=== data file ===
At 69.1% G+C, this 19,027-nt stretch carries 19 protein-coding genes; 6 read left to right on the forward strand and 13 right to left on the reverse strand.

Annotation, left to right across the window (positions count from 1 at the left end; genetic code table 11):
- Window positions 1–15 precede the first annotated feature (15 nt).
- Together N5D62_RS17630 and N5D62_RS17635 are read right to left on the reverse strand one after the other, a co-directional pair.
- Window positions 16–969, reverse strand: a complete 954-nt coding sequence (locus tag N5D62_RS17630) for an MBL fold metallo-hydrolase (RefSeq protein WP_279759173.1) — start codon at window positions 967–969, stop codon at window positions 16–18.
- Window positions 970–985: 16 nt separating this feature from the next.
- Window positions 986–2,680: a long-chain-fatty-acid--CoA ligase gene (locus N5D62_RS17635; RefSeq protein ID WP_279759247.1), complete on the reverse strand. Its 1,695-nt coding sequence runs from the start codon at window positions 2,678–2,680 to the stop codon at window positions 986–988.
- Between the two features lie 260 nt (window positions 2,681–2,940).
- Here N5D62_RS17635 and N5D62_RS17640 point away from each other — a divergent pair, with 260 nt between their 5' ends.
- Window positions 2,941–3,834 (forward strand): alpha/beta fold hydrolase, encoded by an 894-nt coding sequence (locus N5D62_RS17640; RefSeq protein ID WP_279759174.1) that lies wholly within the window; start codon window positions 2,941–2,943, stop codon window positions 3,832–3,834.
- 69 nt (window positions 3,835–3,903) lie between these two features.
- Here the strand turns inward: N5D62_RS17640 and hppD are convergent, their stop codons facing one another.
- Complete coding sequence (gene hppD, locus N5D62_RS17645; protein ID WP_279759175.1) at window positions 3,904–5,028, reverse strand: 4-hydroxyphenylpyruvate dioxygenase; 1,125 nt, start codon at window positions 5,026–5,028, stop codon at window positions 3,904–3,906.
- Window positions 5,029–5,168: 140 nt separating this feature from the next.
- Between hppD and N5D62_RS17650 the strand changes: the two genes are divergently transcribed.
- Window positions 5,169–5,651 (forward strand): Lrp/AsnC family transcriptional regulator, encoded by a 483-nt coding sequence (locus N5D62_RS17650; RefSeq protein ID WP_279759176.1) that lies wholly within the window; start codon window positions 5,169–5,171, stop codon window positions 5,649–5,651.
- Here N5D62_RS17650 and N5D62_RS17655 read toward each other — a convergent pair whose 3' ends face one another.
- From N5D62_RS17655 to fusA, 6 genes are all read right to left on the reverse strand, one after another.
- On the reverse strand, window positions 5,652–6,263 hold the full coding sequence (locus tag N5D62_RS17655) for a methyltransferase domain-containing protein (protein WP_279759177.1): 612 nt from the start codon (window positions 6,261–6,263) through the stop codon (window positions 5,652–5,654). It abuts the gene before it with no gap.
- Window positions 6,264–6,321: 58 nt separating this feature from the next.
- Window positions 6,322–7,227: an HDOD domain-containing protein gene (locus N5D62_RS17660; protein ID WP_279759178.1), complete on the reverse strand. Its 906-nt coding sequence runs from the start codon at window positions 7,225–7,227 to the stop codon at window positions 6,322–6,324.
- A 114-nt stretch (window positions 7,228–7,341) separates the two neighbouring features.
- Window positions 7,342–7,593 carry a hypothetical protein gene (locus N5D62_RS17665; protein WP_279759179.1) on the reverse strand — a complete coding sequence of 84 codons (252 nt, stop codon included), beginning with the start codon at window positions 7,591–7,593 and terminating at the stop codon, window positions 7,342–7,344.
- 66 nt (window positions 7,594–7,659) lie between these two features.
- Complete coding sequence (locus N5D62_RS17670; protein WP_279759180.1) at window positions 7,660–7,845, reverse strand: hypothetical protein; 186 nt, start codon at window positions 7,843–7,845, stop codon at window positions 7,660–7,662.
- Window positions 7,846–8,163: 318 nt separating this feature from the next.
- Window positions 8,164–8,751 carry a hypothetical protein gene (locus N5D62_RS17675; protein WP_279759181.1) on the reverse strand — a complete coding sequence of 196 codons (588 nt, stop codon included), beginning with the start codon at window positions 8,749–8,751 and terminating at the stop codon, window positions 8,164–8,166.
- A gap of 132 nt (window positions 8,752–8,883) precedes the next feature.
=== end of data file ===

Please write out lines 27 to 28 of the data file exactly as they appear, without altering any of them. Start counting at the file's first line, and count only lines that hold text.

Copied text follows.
- Window positions 8,164–8,751 carry a hypothetical protein gene (locus N5D62_RS17675; protein WP_279759181.1) on the reverse strand — a complete coding sequence of 196 codons (588 nt, stop codon included), beginning with the start codon at window positions 8,749–8,751 and terminating at the stop codon, window positions 8,164–8,166.
- A gap of 132 nt (window positions 8,752–8,883) precedes the next feature.